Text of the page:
Faith in action
We've put together these resources for you to learn, grieve, pray and act. #StopAboriginalDeathsInCustodyRead more
After the 26th January every year, I feel like I can almost take a breath again.
For me, like many Aboriginal people, it’s a long month of anticipating the saga of opinions and Facebook posts, and the mixed emotions of the day - mourning, grief, frustration, rejoicing in the survival and resilience of my people, and encouragement in the increasing support from non-Indigenous Australians. Now things feel calmer, but I know that my breath will be sucked out again as the impacts of trauma and a history of injustice meet us in the present - another youth suicide? Aboriginal death in custody? Sacred site destroyed? Lord help us.
This year, thousands of us tuned in together to follow Aunty Jean Phillips’ call to prayer to #ChangeTheHeart of Australia. It was a powerful service and a defining spiritual moment. We have had amazing feedback from the churches, small groups and individuals who participated. As we continue journeying through this year, will you heed the call from Brooke Prentis to “stay awake”?
I continually hear non-Indigenous people asking, what do I do next? How can I help? This is articulated well in a recent Facebook post by Common Grace board member Jonathan Taylor:
January 26 is behind us and many of us move on with our lives. For those of you who did not celebrate and were moved by the truth telling from Aboriginal and Torres Strait Islander people, my questions are as follows:
What will you do now?
What can you do now?
There is a lot of pain brought to the forefront around January 26 each year, but that pain does not go away for the other 364 days of the year. How can you listen, learn and act (in that order!)?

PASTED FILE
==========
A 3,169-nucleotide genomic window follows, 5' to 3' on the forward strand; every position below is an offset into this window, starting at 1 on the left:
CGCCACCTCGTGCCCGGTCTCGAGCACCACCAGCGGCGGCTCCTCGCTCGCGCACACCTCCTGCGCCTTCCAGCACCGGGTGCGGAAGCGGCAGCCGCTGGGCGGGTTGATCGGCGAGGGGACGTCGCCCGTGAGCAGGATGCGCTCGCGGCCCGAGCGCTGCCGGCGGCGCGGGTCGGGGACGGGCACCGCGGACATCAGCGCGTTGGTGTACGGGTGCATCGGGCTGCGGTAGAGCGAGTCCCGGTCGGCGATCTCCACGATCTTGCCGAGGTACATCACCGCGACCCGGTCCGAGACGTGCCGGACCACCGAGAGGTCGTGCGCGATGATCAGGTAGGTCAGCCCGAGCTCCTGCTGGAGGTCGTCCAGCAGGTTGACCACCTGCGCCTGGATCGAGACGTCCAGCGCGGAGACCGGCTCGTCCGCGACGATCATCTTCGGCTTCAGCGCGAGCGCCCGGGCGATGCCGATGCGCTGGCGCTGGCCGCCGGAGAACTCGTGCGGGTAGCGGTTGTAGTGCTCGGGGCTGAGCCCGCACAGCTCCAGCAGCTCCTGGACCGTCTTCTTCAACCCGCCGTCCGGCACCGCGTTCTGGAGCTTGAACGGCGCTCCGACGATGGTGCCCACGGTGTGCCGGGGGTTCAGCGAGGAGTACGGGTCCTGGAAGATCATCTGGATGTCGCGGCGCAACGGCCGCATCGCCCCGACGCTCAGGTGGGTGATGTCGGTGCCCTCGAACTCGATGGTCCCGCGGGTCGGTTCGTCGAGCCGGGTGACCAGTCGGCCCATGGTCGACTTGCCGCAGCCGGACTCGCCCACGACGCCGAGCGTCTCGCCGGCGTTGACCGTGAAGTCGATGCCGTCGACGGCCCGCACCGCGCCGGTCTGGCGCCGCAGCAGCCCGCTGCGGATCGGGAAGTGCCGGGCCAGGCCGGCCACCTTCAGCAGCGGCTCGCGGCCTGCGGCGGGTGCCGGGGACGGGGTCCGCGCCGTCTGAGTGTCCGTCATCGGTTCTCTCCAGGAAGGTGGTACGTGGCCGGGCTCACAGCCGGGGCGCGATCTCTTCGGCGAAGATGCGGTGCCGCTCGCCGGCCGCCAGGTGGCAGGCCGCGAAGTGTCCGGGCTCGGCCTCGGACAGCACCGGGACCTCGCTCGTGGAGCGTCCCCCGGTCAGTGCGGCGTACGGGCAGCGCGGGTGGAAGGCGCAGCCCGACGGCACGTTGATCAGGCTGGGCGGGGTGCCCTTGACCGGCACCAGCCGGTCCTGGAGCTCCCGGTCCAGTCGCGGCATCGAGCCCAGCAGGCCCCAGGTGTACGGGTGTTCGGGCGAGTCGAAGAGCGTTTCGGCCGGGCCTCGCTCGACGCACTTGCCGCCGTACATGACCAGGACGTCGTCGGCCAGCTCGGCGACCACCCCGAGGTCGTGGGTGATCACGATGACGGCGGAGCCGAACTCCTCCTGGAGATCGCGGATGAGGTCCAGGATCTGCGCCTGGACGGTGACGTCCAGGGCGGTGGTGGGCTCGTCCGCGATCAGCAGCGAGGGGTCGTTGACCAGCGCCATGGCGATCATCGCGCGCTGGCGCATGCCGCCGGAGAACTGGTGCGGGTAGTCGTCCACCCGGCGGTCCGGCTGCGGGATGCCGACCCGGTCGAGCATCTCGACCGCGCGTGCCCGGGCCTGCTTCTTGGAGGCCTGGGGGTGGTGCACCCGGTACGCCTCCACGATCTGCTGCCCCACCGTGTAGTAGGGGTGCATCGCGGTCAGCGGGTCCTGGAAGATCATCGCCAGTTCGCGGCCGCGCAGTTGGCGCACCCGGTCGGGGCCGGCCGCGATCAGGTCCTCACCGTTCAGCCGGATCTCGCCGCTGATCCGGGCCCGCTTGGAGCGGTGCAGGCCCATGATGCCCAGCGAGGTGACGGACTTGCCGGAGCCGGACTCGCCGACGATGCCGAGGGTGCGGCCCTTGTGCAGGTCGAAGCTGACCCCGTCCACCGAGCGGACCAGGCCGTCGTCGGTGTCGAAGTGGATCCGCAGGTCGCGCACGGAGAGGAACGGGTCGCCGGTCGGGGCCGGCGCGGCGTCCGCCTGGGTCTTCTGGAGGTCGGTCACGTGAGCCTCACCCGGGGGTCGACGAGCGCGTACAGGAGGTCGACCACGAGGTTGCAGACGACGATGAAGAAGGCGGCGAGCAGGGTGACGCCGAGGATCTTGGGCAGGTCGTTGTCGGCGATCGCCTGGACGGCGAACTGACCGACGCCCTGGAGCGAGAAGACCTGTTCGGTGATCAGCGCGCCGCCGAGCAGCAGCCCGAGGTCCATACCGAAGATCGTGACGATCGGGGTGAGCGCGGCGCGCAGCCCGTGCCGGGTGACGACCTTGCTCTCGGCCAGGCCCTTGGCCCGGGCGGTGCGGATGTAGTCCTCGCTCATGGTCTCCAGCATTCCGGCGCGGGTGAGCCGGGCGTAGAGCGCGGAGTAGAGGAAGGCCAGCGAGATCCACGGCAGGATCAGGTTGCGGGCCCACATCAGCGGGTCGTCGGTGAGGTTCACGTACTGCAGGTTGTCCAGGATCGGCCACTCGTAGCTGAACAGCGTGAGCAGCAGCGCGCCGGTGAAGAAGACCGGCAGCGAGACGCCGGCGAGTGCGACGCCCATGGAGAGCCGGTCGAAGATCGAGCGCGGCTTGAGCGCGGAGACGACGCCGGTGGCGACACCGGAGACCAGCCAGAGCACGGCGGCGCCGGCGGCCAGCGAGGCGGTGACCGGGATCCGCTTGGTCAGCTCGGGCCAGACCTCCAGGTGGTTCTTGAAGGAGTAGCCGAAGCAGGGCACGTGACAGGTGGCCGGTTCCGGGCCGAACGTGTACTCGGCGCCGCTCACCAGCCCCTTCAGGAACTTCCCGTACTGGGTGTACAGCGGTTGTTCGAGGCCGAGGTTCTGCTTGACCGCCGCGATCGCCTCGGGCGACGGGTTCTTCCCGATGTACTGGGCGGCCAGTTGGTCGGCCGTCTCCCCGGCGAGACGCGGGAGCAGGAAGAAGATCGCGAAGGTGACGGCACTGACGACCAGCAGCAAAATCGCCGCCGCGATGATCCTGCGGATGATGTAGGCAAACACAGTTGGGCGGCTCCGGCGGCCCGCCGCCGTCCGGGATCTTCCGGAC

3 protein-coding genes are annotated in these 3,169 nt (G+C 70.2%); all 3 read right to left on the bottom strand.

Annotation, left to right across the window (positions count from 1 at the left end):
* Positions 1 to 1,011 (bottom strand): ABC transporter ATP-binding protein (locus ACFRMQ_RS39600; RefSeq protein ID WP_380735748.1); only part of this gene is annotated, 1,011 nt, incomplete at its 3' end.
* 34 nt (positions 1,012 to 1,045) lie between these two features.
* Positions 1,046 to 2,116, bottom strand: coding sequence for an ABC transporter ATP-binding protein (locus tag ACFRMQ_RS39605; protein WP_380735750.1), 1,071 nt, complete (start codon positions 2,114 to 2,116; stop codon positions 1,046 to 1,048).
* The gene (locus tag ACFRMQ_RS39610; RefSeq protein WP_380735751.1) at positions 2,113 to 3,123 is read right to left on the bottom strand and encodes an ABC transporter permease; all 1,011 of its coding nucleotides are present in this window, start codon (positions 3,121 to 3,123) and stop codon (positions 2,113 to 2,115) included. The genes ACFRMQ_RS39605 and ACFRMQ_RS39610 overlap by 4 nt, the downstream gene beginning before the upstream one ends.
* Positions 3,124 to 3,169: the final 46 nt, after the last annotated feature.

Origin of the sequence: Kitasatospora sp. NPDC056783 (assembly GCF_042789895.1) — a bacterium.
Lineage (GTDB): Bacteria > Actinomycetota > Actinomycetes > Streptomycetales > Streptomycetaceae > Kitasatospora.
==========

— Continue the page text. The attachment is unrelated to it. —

As we all know, education (along with relationship) is a key to unlocking understanding, compassion and justice. Education about Aboriginal and Torres Strait Islander history and cultures in schools, higher education and general society falls far short of what needs to be shared. I’m only 26, and I remember in high school my teacher forming a debate in history class about whether genocide occurred in this country. It was me against the whole class, including the teacher. He actually came up to me later that week apologising, as he’d done some research and decided that I was right. I’m sure many of you have stories of truths you were not taught at school, and untruths that you were.
In my exploration of the previous educational resources and action steps shared by Common Grace over the past several years, I’ve found an array of theological, church and prayer resources, sermons, petitions, reflections by Aboriginal and Torres Strait Islander Christian Leaders, template letters to political leaders, and even children’s resources. So many important educational resources and calls to action to revisit.
So over these last weeks, we’ve shared resources on social media and we've put them all together into a PDF document here for you to draw on as you ask - what do I do next?
Bianca Manning is a Gomeroi woman and Common Grace’s Aboriginal and Torres Strait Islander Justice Coordinator.
Bianca Manning calls us to go on a journey of education and learning about Aboriginal and Torres Strait Islander justice.
Welcome Bianca Manning.
In 2000 Ben Johnson was a youth delegate representing the Salvation Army on a journey of Reconciliation from Canberra to Uluru.
David Cook was part of the organising committee for the Melbourne Walk for Reconciliation in the year 2000. His reflection is part of our Gallery of photos and stories of Christians who participated in Walks for Reconciliation.